The Duke of Edinburgh died peacefully on Friday morning aged 99.
Prince Philip – the longest-serving consort in British history – passed away at Windsor Castle, Buckingham Palace said.
The Duke and the Queen were married for more than 70 years and Philip dedicated decades of his life to royal duty, serving the nation at the monarch’s side.
He officially retired from public engagements in the summer of 2017.
The Palace said in a statement: “It is with deep sorrow that Her Majesty The Queen announces the death of her beloved husband, His Royal Highness The Prince Philip, Duke of Edinburgh.
“His Royal Highness passed away peacefully this morning at Windsor Castle.
“Further announcements will made in due course. The royal family join with people around the world in mourning his loss.”
The death of the duke comes in the midst of the worst public health crisis for generations as the UK and countries around the globe reel from the devastating impact of the coronavirus pandemic.
It has also taken place in the aftermath of the Duke and Duchess of Sussex’s bombshell Oprah interview which left the monarchy in crisis after Meghan accused an unnamed royal of racism and the institution of failing to help her when she was suicidal.
The Duke and Duchess of Sussex paid tribute to Philip on the website of their foundation Archewell, replacing its homepage with a memorial site and the words: “In loving memory of His Royal Highness The Duke of Edinburgh 1921-2021
“Thank you for your service…You will be greatly missed.”
Meanwhile the Prince of Wales visited his mother the Queen on Friday afternoon travelling from his Gloucestershire home to Windsor Castle, sources have said.
Philip had returned to Windsor Castle on March 16 to be reunited with the Queen after spending a month in hospital – his longest ever stay.
He initially received care for an infection but then underwent heart surgery for a pre-existing condition.
The duke had looked gaunt as he was driven away from King Edward VII’s Hospital in central London, having been pushed in a wheelchair to the waiting car.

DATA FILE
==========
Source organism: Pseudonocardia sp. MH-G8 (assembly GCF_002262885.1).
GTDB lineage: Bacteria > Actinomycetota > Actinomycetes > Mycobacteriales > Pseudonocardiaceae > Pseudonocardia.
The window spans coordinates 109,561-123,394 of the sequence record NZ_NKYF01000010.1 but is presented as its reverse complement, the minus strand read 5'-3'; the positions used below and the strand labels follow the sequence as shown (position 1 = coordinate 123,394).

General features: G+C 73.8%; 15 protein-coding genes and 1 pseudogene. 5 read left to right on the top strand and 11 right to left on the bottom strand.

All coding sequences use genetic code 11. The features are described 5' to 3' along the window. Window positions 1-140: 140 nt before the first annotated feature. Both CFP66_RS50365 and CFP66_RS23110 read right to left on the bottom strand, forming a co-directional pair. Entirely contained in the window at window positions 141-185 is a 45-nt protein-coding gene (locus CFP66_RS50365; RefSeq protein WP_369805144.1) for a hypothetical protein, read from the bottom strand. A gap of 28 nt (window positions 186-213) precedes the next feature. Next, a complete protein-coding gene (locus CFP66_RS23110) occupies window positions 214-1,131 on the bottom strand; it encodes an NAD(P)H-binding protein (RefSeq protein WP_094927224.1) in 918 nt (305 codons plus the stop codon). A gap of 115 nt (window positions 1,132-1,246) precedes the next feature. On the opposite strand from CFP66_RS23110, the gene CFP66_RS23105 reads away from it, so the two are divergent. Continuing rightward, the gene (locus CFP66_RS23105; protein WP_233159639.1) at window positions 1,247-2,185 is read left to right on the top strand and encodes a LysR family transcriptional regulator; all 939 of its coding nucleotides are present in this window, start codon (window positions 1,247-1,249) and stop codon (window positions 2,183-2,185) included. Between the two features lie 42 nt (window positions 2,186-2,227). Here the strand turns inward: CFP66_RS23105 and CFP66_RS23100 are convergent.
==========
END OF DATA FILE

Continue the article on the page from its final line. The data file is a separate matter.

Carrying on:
Philip – father to the Prince of Wales, the Princess Royal, the Duke of York and the Earl of Wessex – was just two months away from his 100th birthday in June.
He spent much of the Covid-19 crisis staying with the Queen at Windsor in HMS Bubble – the nickname given to the couple’s reduced household of devoted staff during lockdown.
The royal family’s official website switched to a holding page in memory of the duke. It featured a central image of Philip on a black background, accompanied by the Palace’s statement.
First Minister Nicola Sturgeon and Prime Minister Boris Johnson were among those leading the tributes.
Sturgeon said: “I am saddened by news that the Duke of Edinburgh has died. I send my personal and deepest condolences – and those of the Scottish Government and the people of Scotland – to Her Majesty The Queen and her family.”
Speaking outside 10 Downing Street, the Prime Minister said: “He (Philip) was an environmentalist, and a champion of the natural world long before it was fashionable.
“With his Duke of Edinburgh awards scheme he shaped and inspired the lives of countless young people and at literally tens of thousands of events he fostered their hopes and encouraged their ambitions.
“We remember the duke for all of this and above all for his steadfast support for Her Majesty the Queen.
“Not just as her consort, by her side every day of her reign, but as her husband, her ‘strength and stay’, of more than 70 years.
“And it is to Her Majesty, and her family, that our nation’s thoughts must turn today.
“Because they have lost not just a much-loved and highly respected public figure, but a devoted husband and a proud and loving father, grandfather and, in recent years, great-grandfather.”
Flags were lowered to half-mast outside the Scottish Parliament.
Presiding Officer Ken Macintosh said: “On behalf of the Scottish Parliament I would like to extend our sincere condolences to Her Majesty The Queen and to the Royal Family following the death of His Royal Highness The Duke of Edinburgh.
“The Duke of Edinburgh accompanied Her Majesty The Queen on each of her visits to the Scottish Parliament since 1999.
“Their unwavering support for this institution and the Duke’s unwavering support to Her Majesty were clear for all to see and his loss will be deeply felt.”